It has been found from a number of studies that upon inhalation of salbutamol, peak plasma concentration of the drug occurs after a duration of approximately 3 hours. Within 72 hours, the applied dosage is normally completely excreted, through both urine and faeces. Analysis of urinary excretion data indicates that salbutamol has an excretion half-life of 3.8 hours.


 Salbutamol is metabolised almost exclusively by the liver, being converted to salbutamol 4'-O-sulfate. This is then excreted through urination and defecation. After oral inhalation, 80—100% of a dose is excreted via the kidney, whilst 10% may be eliminated in faeces. After oral administration, 75% of a dose is excreted in urine as metabolites, whilst 4% may be found in faeces.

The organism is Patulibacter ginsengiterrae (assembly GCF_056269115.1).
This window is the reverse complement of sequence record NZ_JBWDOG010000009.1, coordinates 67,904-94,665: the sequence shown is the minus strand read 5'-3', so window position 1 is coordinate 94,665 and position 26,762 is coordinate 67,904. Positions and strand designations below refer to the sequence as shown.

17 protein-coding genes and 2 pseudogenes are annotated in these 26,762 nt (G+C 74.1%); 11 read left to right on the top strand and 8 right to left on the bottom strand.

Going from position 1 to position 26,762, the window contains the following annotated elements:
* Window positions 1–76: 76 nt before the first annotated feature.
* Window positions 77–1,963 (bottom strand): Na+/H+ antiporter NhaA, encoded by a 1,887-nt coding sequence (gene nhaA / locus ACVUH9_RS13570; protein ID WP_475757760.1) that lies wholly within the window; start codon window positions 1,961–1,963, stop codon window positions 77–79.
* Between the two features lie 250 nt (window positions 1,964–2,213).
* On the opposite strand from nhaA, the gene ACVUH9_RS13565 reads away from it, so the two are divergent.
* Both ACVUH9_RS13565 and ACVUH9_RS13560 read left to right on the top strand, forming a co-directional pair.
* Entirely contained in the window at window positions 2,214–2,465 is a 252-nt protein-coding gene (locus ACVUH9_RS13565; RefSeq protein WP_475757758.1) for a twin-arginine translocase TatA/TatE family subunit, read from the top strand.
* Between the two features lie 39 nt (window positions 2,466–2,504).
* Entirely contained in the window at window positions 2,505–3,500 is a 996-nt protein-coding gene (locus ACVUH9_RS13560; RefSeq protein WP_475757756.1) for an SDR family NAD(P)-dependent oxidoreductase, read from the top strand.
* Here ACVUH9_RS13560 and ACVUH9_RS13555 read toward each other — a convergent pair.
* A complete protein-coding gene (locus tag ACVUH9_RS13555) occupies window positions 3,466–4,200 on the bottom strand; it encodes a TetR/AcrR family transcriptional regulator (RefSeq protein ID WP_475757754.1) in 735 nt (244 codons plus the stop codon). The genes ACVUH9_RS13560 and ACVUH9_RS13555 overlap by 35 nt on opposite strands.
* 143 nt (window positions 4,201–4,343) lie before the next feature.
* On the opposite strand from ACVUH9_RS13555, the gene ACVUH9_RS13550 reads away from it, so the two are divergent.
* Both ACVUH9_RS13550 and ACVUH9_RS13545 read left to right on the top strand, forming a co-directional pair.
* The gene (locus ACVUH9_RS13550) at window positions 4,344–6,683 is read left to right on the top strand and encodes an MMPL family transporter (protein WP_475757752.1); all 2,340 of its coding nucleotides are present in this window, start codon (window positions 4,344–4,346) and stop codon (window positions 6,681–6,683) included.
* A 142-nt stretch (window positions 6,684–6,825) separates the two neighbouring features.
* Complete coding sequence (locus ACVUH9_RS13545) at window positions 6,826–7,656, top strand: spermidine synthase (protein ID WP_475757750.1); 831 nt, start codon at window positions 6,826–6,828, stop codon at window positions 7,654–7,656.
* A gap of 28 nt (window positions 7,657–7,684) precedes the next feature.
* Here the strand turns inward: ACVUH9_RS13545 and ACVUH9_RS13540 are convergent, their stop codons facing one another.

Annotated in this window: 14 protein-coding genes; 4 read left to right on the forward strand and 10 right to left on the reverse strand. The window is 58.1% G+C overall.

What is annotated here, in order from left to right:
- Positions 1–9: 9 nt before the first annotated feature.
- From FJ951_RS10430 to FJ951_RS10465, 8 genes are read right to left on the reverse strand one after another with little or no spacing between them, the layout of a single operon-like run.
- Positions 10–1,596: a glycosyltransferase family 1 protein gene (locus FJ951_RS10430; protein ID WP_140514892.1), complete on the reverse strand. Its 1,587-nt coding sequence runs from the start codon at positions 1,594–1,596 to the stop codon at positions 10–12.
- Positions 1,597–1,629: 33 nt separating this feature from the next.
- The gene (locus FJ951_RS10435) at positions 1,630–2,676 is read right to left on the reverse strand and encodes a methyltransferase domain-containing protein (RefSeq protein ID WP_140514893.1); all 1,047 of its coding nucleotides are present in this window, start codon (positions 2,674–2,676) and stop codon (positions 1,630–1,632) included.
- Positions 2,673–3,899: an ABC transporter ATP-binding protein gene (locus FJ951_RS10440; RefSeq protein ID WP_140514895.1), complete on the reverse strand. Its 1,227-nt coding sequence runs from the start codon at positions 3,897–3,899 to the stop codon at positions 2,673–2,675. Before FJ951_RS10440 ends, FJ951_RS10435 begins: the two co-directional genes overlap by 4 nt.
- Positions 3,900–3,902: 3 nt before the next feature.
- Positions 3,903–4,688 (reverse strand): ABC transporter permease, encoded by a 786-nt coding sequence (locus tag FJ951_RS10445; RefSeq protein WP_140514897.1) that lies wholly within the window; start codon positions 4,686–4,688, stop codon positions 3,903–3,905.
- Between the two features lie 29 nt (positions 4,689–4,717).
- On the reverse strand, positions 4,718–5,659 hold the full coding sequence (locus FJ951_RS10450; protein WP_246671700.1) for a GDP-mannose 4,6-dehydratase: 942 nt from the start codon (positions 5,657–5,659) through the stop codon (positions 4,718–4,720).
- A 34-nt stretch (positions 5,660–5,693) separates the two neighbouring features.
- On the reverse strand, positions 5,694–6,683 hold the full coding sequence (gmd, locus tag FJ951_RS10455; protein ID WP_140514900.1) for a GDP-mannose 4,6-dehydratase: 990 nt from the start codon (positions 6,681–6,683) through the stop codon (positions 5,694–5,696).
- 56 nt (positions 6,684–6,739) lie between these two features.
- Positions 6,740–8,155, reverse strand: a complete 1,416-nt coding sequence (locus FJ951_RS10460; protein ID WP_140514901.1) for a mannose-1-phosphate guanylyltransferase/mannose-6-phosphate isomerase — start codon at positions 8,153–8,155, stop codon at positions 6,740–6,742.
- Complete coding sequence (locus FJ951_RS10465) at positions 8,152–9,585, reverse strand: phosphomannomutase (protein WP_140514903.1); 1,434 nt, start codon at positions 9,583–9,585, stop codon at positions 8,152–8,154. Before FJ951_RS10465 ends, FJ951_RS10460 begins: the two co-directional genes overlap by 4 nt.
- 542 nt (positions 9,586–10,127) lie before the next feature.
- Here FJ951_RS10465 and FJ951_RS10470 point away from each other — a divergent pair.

Further studies into salbutamol indicate that it is capable of crossing the blood-brain barrier. Studies on rats demonstrated that salbutamol reached brain concentrations amounting to about 5% of the plasma concentrations. In structures outside the blood-brain barrier, the drug could be found in concentrations more than 100 times those in whole brain. In addition, studies on pregnant rats also revealed that salbutamol is capable of crossing the placenta. It was found that that approximately 10% of the circulating maternal drug was transferred to the foetus. The concentration in foetal lungs was comparable to maternal lungs, but foetal liver drug concentration was much lower, at 1% of maternal liver levels.